Luckily I did not need my fruit snacks and the ceremony went perfectly. They don’t tell you when you’re diagnosed that you’re going to end up doing a lot of creative problem solving to make your diabetes fit your life. But not matter the situation, diabetes may be an extra consideration, but it will never stop you from living the life you want.

A day in the life

Some days I’m surprised I get anything done with how preoccupied I am thinking about my blood sugar.

BGchart

A visit from Low Monster

I had a rough night last night.

Sometime in the middle of the night I could hear a loud beeeeep beeeeeep beeeeep coming from my purse, but I thought it was part of my dream. When I finally woke up and looked at GiGi, all it said was LOW, too low for the number to display. I immediately ate a pack of fruit snacks and tested my blood sugar. It was 42.

That’s when the hunger set in. This ravenous hunger, fueled by an evolutionary response to the body’s lack of sugar. In my half asleep, low state, I got up and headed for the kitchen.

Let me give you a glimpse into what was going through my head. At this point, my mind seemed to split into two distinct personalities: there was the irrational, hunger driven side, we’ll call it the Low Monster. Then there was the health-conscious, rational, concerned voice, we’ll call this side Reason.

The time: 1 am

The place: the kitchen

Low Monster: You’re low! Need sugar! There’s the cookie you hid from yourself. Find the cookie!

Reason: Well, I guess that’s okay, but just have half of it.

Low Monster: Takes a bite. Pauses. Eats other half of cookie.

cookie monster eating sesame street cookie

Reason: 

RuPaul's Drag Race no rupauls drag race what rupaul

Low Monster: I’m still hungry!! I need more!

Reason: Okay, okay. Skinny Pop popcorn, that’s pretty healthy and pretty low in carbs. I’ll find my smallest bowl and fill it up so I don’t go overboard.

Low Monster: Finds smallest bowl. Takes a handful of popcorn and puts it in the bowl. Takes another handful of popcorn and puts it directly in mouth. Adds another handful to the bowl while simultaneously eating another handful.  

eating orange is the new black oitnb stuffing susan fischer

What?? I filled the bowl…

Reason: Ughh really? Was that necessary? Are we done now?

ryan reynolds ugh annoyed eye roll

Low Monster: I’m really hot, why am I so hot? I think I just need a few frozen grapes to cool off.

Reason:

veep seriously dont

Low Monster: Too late.

oops dr house tvshow

Reason: Well I probably didn’t need all the extra food I just ate, I should give just a little bit of insulin so my blood sugar doesn’t sky rocket.

I finally made it back to bed and eventually fell back asleep. Three hours later I heard it again, beeeep beeeeep beeeep. Sure enough I was low again. I obviously didn’t need the extra insulin I had given. I treated that low with fruit snacks and tried to fall back asleep.

I’d like to say that this was the end of the lows for the day, but over the course of the next 12 hours, I would go low 5 times. Luckily, Low Monster seemed to have stayed asleep and these subsequent lows were treated with a little more Reason and decorum.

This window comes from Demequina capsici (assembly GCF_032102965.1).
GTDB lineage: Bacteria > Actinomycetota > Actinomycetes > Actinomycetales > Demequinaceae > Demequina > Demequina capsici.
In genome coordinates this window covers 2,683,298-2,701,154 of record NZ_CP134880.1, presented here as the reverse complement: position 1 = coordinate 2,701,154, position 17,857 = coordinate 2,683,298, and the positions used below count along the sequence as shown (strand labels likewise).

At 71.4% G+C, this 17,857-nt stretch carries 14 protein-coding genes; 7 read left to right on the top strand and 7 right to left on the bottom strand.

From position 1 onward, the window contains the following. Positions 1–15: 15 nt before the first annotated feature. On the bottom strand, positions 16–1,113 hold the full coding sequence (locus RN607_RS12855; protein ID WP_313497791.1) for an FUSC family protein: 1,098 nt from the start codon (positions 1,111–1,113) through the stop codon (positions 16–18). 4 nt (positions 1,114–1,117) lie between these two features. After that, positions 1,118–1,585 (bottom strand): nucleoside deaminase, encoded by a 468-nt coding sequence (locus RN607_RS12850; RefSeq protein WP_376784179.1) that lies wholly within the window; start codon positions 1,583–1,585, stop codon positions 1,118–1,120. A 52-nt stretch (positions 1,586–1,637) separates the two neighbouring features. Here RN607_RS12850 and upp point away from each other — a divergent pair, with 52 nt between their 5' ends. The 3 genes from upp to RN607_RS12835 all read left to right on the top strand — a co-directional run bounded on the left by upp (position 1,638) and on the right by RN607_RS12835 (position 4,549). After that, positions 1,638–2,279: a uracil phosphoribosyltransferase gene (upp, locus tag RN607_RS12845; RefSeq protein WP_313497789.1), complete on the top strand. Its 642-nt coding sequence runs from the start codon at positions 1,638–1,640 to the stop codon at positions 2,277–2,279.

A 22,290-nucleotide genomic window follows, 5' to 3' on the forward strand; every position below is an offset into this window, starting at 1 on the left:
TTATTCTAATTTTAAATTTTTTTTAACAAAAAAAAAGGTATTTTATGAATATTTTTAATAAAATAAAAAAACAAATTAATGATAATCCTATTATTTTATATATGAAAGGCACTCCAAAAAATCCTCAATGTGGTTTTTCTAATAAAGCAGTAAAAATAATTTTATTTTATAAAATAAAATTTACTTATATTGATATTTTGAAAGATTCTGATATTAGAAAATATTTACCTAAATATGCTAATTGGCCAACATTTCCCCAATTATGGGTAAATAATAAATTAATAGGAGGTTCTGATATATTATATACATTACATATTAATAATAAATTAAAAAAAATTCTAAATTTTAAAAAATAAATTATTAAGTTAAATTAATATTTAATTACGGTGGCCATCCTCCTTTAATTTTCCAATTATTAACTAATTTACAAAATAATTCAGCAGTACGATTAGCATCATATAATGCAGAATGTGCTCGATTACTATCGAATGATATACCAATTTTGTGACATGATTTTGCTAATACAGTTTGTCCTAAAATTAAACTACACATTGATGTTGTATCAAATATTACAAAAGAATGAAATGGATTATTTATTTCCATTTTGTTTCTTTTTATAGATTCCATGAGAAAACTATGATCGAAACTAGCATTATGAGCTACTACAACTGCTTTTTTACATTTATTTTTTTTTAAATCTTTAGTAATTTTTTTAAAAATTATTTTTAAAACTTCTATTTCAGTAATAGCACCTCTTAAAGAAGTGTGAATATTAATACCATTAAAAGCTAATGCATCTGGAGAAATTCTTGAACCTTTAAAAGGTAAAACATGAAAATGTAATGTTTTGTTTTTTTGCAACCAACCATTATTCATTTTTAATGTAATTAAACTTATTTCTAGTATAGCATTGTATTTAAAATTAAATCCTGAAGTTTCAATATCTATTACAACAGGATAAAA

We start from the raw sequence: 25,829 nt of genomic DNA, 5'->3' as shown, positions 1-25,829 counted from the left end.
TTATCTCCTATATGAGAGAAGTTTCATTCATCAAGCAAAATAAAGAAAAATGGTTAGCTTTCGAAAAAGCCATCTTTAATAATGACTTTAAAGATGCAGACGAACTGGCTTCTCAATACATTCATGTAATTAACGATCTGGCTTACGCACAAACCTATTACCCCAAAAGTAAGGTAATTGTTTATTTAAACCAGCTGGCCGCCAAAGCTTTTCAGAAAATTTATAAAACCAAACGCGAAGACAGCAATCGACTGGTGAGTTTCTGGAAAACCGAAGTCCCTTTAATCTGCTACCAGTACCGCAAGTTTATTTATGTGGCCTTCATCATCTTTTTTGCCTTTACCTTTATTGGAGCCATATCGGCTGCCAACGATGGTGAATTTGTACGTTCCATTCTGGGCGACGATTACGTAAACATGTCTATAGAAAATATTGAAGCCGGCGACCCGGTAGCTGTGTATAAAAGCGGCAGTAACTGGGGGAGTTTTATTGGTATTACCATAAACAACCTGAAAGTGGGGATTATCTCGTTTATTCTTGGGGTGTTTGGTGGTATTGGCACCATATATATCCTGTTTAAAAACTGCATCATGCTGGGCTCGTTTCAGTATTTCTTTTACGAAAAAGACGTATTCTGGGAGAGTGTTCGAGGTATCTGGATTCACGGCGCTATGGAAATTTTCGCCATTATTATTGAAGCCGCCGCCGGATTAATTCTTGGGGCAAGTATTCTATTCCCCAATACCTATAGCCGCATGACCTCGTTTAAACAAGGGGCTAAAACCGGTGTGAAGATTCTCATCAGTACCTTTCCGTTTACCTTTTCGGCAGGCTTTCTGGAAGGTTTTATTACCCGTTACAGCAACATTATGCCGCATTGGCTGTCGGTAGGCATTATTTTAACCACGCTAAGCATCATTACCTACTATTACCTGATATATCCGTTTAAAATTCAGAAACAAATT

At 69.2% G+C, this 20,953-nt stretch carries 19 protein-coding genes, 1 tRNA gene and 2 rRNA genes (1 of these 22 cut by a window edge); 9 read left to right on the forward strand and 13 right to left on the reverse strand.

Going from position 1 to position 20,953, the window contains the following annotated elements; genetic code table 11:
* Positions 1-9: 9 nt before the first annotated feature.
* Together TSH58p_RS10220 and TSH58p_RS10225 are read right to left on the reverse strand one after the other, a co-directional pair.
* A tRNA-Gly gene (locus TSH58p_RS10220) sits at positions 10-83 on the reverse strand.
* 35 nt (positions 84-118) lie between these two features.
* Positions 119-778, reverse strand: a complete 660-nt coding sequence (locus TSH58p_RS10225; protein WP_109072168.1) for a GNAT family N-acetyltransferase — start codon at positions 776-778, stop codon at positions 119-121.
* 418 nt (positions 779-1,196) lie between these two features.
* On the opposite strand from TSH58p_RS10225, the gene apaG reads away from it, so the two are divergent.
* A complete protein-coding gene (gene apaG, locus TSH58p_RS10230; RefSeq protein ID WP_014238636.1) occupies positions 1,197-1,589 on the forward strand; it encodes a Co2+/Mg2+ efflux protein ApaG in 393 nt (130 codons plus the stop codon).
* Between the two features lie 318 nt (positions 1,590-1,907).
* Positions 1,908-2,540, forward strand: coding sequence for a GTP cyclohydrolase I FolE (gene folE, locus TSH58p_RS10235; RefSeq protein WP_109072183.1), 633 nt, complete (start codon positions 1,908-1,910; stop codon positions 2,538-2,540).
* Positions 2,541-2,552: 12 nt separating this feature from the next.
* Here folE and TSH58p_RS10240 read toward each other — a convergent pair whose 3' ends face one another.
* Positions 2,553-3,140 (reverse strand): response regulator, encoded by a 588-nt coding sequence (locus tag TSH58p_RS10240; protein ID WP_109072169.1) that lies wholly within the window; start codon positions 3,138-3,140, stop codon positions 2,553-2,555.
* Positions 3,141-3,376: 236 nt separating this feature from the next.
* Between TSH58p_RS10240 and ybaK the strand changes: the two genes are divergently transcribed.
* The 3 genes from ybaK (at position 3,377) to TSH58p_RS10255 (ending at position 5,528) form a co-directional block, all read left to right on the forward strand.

IMG_9067

Some days are good. Others not so much. But luckily tomorrow is a new day. Hopefully with a few less lows.

Yoga high…and low

I walked down Main street with my yoga bag slung across my shoulder, already sweating in the evening heat. About 6 weeks ago I started taking a weekly yoga class after work. I snuck a peek at my CGM, it read 153, a comfortable number to be starting to exercise. I arrived at my yoga studio and removed my sandals, stuffing my bag including my CGM into the small cubbby and grabbed a pack of fruit snacks just in case of a low.

While I’m not new to yoga (my mom is a certified yoga instructor), I have never had much of a consistent practice. My choice of exercise has always been more cardio based: tennis, bike riding, boot camp classes, cycling, etc. There’s always the chance of dropping low while exercising, and it’s happened during all those activities. But there’s enough movement and noise with those exercises that treating a low can often go unnoticed by those around me.

yogaI’m not embarrassed to treat a low. I do what I have to do. But at the same time, I don’t like to be disrupted or disrupt those around me. Every time that I made it through yoga without dropping low, I would breathe a secret sigh of relief. It’s just yoga is so quiet, so calm. I don’t want my CGM breaking the silence of a meditative moment or the crinkle of my wrapper interrupting someone’s flow.

In the tiny one room studio, mats and bodies lined the floor like sardines packed neatly in a can. I rolled out my mat, careful to leave a respectful distance between me and the woman lying next to me. I set my fruit snacks at the corner of my mat, giving into a brief moment of insecurity where I picture everyone wondering why I have candy out in class. “Just focus on yourself, don’t worry about anyone else.” This is a yoga class after all, let it go.

The class was a blend of different positions. Although not too strenuous, I could feel the sweat forming as I attempted to hold each posture with good form. After ending with some twists, we made our way to our backs for savasana, or corpse pose. My legs  and arms out straight, I closed my eyes, feeling the meditative chants of the music reverberating through my body. My breathing became deep and full as every muscle in my body slowly began to relax. Fleeting thoughts danced in and out of my consciousness. I started to feel this strange sensation in my body. I felt heavy, yet electrified. Something is happening. “This is it,” I thought. “I must be having a transcendent experience.”